The college of Health Sciences and Human Services at Murray State has undergone a restructuring to better condense and order its departments and promote inter-departmental fraternization between faculty.
The proposal to restructure the college of Health Sciences and Human Services (HSHS) was approved by the Board of Regents on June 1, and the college has worked since then to complete its new organization.
The college of Health Sciences and Human Services is made up of three departments: the department of Occupational Safety and Health, the department of Social Work, Criminal Justice and Gerontology and the department of Wellness and Therapeutic Sciences. Together these three departments serve approximately 1300 students.
The HSHS encompass an eclectic assortment of majors and minors that aim to prepare students for a variety of positions later in life, such as in the fields of exercise science, nutrition and pre-physical training as well as in positions in environmental safety and health, law enforcement, and adult and juvenile corrections. It is this great range of seemingly unrelated fields that has made finding a suitable ordering so difficult.
Bonnie Higginson, vice president of Academic Affairs said that these programs are aligned in the sense that they have emphases on health or are related to human services or occupations.
“There was an imbalance,” said Higginson, “One of the departments in the college was quite large and had a number of degree programs and faculty in different disciplines and so on – so the effort was to balance the departments in the college and to have greater alignment.”
The faculty of HSHS and its deans were the main architects of this proposal and all had input on the restructuring through open discussions held over the summer. They looked at the different disciplines and what they had in common with each other and at what physical locations suited and supported the different classes. The only department not to be affected by the restructuring this summer was the department of Occupational Safety and Health.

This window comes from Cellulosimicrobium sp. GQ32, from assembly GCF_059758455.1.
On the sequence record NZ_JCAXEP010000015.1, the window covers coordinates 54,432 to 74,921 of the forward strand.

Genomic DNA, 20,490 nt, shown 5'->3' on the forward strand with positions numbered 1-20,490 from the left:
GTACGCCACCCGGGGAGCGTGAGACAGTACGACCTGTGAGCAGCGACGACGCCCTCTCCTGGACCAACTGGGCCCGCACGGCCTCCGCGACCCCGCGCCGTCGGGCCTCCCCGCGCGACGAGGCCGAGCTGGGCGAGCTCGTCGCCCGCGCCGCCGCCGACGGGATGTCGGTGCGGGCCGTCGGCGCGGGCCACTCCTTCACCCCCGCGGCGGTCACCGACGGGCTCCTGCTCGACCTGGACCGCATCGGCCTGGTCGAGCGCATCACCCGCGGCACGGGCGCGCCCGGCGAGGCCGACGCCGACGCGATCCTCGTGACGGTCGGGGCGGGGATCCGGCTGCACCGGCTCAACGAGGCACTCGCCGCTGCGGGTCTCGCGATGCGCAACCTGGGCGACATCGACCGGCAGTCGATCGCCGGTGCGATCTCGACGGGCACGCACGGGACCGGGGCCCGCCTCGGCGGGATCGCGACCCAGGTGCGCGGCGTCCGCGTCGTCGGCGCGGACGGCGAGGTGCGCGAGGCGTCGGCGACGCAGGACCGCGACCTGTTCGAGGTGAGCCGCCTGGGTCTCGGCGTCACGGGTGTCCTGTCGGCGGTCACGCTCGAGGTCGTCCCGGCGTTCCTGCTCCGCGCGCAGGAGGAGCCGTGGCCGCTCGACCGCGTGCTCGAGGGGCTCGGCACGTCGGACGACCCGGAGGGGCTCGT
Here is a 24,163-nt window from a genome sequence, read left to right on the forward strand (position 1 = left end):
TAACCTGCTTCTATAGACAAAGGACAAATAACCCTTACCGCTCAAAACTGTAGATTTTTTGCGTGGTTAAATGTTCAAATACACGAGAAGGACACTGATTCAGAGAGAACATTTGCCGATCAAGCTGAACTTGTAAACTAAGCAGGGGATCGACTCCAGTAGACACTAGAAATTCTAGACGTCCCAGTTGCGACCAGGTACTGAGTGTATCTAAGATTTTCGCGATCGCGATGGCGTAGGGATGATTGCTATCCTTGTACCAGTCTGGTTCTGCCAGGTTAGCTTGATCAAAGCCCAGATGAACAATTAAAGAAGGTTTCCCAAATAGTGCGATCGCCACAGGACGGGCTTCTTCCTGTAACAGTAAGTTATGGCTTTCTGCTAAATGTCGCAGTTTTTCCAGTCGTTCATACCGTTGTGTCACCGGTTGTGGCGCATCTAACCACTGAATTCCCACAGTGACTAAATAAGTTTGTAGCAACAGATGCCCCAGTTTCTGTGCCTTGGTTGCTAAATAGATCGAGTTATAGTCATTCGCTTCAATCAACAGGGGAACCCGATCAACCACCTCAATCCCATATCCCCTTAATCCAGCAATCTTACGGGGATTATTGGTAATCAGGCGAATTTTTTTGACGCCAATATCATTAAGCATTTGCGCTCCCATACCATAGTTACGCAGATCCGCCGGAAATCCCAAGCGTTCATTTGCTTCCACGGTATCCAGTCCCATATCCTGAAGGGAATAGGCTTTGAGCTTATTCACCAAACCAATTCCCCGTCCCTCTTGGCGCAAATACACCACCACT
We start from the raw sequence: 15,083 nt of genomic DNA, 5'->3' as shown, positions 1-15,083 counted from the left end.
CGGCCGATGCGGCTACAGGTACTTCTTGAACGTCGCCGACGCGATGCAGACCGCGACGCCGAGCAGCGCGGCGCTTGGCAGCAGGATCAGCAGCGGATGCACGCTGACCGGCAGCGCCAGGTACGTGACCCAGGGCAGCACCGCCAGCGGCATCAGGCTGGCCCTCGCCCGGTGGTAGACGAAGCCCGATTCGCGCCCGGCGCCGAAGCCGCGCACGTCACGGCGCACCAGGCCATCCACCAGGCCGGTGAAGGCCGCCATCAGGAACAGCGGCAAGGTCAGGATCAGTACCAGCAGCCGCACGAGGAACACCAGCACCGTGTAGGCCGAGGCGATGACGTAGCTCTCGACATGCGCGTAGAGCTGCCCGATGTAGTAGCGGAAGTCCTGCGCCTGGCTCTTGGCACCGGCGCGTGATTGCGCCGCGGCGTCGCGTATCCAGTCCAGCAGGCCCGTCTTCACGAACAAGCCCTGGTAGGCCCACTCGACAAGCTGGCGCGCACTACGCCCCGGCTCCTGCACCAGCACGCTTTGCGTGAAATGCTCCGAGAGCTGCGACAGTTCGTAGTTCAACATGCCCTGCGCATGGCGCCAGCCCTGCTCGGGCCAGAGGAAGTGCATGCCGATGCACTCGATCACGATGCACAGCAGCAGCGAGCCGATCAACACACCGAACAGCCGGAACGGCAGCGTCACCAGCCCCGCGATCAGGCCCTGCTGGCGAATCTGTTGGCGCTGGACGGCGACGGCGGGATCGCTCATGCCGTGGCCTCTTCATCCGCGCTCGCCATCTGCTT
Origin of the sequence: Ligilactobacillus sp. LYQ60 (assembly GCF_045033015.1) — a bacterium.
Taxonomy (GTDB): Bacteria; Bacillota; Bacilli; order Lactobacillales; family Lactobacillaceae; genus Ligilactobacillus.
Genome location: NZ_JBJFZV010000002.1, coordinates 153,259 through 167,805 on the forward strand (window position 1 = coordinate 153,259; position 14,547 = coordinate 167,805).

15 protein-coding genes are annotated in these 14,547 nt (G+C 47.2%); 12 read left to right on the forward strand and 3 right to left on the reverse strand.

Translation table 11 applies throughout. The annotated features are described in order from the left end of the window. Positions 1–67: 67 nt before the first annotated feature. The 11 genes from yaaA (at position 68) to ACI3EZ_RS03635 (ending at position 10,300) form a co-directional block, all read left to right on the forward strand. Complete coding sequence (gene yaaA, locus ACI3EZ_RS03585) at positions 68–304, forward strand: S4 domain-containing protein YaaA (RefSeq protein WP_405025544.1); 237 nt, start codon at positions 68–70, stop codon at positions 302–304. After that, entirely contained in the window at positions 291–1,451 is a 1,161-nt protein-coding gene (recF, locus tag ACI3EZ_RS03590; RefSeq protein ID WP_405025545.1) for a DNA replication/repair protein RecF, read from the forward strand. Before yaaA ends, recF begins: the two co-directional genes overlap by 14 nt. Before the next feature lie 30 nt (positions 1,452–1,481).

Susan Muller, dean of the college of HSHS said the restructuring‘s goal was primarily to group the classes and faculty of the departments in buildings with others from their same department. She said having common faculty located side by side will allow for easier communication within departments and encourages collaboration throughout the programs.
Muller said the restructuring of the college was more “behind the scenes”. She said the changes were made to better organize the faculty and administration, and their effects will most likely not be felt by students. “If you asked a student from one of the departments they probably wouldn’t even know the restructuring is happening.” Muller said.
This is the first year that Muller is dean of the college and this is the also the first time that the college has been restructured since its founding in 2000.
“When the college was first starting out they organized it in a way that worked pretty well but wasn’t permanent,” Muller said. “Now we need to look at how we can make it better.”
All that is left to do before the restructuring is officially finished is the inspection of one last floor in the Applied Science building. This inspection should be completed by the end of the week.
Story by Ben Manhanke, Staff writer.